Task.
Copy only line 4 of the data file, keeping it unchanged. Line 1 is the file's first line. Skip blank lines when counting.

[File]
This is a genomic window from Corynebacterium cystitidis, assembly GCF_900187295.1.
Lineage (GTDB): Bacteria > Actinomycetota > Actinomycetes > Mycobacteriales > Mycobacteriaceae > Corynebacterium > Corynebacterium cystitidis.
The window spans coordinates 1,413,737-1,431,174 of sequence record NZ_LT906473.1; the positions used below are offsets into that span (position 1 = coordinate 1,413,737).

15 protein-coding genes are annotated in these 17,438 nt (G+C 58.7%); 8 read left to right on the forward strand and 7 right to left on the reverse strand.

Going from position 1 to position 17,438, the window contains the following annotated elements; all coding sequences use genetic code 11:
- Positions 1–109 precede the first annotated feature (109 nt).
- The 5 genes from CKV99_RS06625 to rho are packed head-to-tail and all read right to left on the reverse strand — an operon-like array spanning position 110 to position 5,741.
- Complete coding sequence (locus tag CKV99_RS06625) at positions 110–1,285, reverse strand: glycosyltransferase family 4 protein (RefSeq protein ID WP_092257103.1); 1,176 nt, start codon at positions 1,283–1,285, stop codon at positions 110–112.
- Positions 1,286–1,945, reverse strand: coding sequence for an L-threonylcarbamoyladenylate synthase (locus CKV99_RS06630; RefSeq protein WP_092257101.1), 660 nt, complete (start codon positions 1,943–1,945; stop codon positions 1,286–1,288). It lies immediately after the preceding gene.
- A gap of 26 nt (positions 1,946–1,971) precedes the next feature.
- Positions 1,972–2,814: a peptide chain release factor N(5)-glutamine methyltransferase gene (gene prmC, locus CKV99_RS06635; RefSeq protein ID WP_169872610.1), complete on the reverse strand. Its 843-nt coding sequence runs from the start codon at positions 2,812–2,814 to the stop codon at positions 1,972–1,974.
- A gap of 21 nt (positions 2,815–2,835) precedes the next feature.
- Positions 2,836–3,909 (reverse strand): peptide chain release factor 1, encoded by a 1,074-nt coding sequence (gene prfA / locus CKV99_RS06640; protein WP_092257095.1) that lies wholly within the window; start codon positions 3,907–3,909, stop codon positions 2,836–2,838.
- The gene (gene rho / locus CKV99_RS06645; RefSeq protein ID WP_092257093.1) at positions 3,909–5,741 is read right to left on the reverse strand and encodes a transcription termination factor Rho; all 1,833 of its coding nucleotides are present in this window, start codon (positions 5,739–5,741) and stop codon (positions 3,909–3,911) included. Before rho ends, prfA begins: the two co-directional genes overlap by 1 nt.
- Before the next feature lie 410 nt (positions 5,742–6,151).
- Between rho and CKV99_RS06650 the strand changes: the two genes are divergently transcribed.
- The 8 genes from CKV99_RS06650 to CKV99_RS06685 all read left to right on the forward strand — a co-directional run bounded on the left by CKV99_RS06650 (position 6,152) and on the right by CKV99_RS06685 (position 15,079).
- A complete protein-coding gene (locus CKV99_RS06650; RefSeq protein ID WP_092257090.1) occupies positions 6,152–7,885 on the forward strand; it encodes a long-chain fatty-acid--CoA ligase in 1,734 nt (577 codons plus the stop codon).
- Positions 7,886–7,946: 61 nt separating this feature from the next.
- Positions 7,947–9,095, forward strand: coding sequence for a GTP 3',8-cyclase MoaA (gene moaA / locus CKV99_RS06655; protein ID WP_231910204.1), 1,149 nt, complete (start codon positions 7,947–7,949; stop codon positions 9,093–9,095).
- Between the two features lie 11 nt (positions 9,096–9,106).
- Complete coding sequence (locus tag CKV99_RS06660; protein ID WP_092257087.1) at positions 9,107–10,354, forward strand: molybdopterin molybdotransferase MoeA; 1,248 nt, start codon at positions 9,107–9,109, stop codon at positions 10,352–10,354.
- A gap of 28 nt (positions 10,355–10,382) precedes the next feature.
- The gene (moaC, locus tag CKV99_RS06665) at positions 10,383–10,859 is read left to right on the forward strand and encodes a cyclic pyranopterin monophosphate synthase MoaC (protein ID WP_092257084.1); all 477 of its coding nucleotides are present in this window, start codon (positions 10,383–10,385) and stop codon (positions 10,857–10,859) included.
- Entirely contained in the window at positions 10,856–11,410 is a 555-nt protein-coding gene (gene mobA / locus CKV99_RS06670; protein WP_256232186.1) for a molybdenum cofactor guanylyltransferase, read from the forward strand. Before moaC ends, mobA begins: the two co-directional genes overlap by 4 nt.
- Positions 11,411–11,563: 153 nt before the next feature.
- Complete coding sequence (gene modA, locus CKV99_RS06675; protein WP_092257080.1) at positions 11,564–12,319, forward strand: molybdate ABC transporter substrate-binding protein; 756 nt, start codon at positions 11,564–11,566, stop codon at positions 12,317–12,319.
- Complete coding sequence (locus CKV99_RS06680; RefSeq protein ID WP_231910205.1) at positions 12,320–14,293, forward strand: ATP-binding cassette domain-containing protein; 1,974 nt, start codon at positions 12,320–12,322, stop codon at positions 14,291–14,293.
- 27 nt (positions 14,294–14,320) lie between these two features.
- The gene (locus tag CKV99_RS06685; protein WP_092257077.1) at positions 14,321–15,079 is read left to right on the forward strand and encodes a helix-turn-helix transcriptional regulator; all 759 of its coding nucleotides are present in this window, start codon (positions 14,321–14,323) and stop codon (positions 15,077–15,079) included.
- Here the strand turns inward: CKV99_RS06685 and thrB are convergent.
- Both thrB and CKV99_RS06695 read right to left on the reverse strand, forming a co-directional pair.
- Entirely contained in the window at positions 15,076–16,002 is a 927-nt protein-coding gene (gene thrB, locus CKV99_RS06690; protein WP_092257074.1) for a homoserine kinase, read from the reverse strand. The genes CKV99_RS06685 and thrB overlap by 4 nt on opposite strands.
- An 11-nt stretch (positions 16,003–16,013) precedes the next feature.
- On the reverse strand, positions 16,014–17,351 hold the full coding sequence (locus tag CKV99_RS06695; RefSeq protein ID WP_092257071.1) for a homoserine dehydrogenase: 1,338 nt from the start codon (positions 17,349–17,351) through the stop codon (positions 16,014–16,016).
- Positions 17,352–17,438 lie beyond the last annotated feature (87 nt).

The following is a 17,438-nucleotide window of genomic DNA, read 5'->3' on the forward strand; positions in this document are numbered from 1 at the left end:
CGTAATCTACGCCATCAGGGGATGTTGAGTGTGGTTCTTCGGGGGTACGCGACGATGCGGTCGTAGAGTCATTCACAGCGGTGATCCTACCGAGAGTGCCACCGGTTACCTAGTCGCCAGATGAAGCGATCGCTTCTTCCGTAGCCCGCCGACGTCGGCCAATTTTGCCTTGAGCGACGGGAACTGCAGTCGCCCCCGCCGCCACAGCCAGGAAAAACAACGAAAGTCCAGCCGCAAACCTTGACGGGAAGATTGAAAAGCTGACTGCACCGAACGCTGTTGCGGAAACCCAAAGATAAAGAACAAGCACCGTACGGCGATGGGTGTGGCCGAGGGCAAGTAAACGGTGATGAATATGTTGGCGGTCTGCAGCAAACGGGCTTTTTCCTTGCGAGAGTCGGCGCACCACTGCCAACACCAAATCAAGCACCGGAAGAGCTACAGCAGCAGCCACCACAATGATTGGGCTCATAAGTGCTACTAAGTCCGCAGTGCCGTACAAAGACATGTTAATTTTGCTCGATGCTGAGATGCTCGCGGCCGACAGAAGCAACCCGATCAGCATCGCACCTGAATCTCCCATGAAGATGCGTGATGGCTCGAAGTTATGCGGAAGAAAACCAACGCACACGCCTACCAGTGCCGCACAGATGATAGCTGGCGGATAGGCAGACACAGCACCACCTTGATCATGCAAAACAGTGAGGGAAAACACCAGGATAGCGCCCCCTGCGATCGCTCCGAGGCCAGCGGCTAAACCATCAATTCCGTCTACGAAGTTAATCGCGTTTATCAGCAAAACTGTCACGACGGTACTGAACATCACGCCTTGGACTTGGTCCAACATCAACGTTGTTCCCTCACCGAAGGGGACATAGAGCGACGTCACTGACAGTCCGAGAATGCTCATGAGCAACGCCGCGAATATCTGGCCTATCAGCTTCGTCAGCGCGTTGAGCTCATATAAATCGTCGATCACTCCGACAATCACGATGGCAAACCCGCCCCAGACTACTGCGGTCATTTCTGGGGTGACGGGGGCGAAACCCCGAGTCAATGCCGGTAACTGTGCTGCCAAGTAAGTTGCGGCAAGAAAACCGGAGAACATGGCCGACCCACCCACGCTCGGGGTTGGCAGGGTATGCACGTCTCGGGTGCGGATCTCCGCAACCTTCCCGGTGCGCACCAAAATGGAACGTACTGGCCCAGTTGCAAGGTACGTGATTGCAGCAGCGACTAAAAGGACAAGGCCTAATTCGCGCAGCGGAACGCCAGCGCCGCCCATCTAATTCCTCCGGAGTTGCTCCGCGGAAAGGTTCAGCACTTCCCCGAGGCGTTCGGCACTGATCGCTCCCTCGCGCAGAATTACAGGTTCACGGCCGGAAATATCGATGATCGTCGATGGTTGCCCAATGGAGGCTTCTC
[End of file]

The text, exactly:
15 protein-coding genes are annotated in these 17,438 nt (G+C 58.7%); 8 read left to right on the forward strand and 7 right to left on the reverse strand.